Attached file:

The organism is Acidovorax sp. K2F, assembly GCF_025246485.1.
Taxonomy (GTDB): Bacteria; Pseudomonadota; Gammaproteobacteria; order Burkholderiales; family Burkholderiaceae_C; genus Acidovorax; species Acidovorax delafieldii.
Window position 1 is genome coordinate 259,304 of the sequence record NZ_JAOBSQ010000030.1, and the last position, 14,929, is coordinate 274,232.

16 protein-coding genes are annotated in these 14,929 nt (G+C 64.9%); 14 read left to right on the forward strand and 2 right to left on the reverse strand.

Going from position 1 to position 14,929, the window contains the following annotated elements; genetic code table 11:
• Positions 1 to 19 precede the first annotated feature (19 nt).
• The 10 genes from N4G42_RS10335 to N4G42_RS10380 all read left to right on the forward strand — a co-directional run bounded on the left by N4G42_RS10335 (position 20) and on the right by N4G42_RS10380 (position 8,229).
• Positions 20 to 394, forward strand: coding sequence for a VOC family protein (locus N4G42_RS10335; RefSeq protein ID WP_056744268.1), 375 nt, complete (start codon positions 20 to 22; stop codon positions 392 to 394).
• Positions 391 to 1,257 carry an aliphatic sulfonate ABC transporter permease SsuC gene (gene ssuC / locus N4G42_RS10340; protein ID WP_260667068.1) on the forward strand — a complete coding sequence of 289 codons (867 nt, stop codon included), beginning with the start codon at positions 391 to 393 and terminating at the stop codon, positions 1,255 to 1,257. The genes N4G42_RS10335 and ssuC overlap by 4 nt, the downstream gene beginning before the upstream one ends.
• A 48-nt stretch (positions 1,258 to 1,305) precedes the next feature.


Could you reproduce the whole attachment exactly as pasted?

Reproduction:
The organism is Acidovorax sp. K2F, assembly GCF_025246485.1.
Taxonomy (GTDB): Bacteria; Pseudomonadota; Gammaproteobacteria; order Burkholderiales; family Burkholderiaceae_C; genus Acidovorax; species Acidovorax delafieldii.
Window position 1 is genome coordinate 259,304 of the sequence record NZ_JAOBSQ010000030.1, and the last position, 14,929, is coordinate 274,232.

16 protein-coding genes are annotated in these 14,929 nt (G+C 64.9%); 14 read left to right on the forward strand and 2 right to left on the reverse strand.

Going from position 1 to position 14,929, the window contains the following annotated elements; genetic code table 11:
• Positions 1 to 19 precede the first annotated feature (19 nt).
• The 10 genes from N4G42_RS10335 to N4G42_RS10380 all read left to right on the forward strand — a co-directional run bounded on the left by N4G42_RS10335 (position 20) and on the right by N4G42_RS10380 (position 8,229).
• Positions 20 to 394, forward strand: coding sequence for a VOC family protein (locus N4G42_RS10335; RefSeq protein ID WP_056744268.1), 375 nt, complete (start codon positions 20 to 22; stop codon positions 392 to 394).
• Positions 391 to 1,257 carry an aliphatic sulfonate ABC transporter permease SsuC gene (gene ssuC / locus N4G42_RS10340; protein ID WP_260667068.1) on the forward strand — a complete coding sequence of 289 codons (867 nt, stop codon included), beginning with the start codon at positions 391 to 393 and terminating at the stop codon, positions 1,255 to 1,257. The genes N4G42_RS10335 and ssuC overlap by 4 nt, the downstream gene beginning before the upstream one ends.
• A 48-nt stretch (positions 1,258 to 1,305) precedes the next feature.